Small businesses thrive on innovation, and bringing your team together for brainstorming sessions can be a great way to generate new ideas. If not properly executed, however, these collaborative gatherings have the potential to be a waste of time – about the last thing you can afford when everyone at your small business already is juggling many projects. Here are some tips for getting the most out of brainstorming meetings.
Determine the purpose
Just as a student panics when faced with a blank piece of paper, so too can a small business worker whose only instruction is to come up with a fresh idea. Instead, try asking a question such as “How can we improve customer service?” or “What tweak would you most like to make to one of our existing products?” Focusing encourages substantive exploration of a single issue rather than a hodgepodge of random thoughts.
Set some limitations
Tossing around ideas without restraint or editing is a hallmark of brainstorming – to a degree. As the creative juices get flowing, start introducing potential obstacles. Encourage staff members to up their problem-solving ability to work around time, money, and other limitations common to small businesses.
Get everyone involved
Some people enjoy the energy of brainstorming as a group. They love expressing their own ideas and building on what colleagues suggest. Others may be shy or not sure how to jump in among their more vocal peers. Success comes from tapping into the collective brainpower, so look for ways in which everyone can contribute. Consider allowing time for individual reflection on the topic before opening up the floor; reserved team members may relish this chance to collect their thoughts before being expected to speak. Another option is first brainstorming in groups of two, then presenting the most promising ideas to the whole team for further exploration. Having a partner can build confidence by diffusing the spotlight.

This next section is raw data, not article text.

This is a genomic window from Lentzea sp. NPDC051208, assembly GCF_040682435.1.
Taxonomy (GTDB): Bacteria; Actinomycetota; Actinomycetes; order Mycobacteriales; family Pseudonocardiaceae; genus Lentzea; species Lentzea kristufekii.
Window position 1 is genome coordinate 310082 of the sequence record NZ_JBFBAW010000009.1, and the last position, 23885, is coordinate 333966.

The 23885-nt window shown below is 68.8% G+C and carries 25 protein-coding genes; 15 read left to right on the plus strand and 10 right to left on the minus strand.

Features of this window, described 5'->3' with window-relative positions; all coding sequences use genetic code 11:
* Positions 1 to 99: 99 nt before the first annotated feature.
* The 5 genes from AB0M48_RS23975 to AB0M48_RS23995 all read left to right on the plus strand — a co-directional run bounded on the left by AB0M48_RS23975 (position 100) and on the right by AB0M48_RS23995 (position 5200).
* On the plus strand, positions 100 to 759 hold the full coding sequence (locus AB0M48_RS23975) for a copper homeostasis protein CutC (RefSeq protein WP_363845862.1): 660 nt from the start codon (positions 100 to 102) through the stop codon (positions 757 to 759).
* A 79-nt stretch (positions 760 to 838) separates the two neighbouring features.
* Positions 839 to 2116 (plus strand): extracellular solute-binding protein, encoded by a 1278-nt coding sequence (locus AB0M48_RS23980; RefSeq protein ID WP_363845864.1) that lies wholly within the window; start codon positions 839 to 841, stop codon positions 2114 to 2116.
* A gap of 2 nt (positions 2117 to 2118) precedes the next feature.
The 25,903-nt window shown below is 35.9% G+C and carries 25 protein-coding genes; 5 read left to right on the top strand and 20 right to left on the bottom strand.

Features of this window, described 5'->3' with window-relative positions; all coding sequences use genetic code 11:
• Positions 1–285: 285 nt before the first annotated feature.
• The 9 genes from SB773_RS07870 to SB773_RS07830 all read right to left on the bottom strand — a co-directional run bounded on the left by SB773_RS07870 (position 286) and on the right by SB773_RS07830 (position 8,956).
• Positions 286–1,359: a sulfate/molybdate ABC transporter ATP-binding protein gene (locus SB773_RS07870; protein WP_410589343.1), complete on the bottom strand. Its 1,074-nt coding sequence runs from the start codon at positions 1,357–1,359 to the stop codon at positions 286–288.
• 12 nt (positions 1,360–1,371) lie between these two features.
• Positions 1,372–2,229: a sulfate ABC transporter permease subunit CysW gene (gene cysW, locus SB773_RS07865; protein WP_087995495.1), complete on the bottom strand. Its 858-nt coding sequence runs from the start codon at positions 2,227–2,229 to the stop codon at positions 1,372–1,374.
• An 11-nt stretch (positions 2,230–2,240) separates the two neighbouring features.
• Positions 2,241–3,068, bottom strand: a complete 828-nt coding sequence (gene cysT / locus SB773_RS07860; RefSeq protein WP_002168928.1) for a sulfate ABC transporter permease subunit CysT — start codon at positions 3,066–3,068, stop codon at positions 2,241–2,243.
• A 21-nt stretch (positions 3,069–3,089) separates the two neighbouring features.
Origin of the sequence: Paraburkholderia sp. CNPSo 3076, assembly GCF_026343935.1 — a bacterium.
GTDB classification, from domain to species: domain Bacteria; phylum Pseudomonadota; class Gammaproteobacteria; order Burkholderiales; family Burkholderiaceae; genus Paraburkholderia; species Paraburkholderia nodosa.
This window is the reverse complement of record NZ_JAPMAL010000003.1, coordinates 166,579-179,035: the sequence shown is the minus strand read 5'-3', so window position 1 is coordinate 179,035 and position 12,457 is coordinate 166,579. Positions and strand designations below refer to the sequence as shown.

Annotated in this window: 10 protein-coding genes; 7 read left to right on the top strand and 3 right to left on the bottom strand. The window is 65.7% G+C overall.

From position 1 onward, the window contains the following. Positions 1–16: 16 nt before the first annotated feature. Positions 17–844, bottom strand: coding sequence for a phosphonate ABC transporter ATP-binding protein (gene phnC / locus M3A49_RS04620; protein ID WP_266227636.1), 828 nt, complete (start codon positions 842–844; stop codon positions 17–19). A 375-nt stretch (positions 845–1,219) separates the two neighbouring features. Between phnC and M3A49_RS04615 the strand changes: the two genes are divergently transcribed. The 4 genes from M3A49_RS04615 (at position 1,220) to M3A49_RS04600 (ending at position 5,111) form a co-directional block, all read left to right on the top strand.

Create a supportive environment
Nothing kills someone from contributing more than hurtful comments from a manager or colleague. A brainstorming session needs to be a safe place where people are expected to be civil and supportive. Develop a zero-tolerance policy for making fun of ideas or labeling something as “stupid.” Every idea is a step in the process of building a better small business and should be respected.
Finally, realize that your small business team will not take future brainstorming sessions seriously if nothing ever comes from them. Prevent discouragement by acting as much as possible on promising ideas. Look into points raised. Revisit the topic and report progress at a staff meeting. Your employees will come to see brainstorming as a productive activity rather than as a managerial whim that keeps them away from their “real” work.
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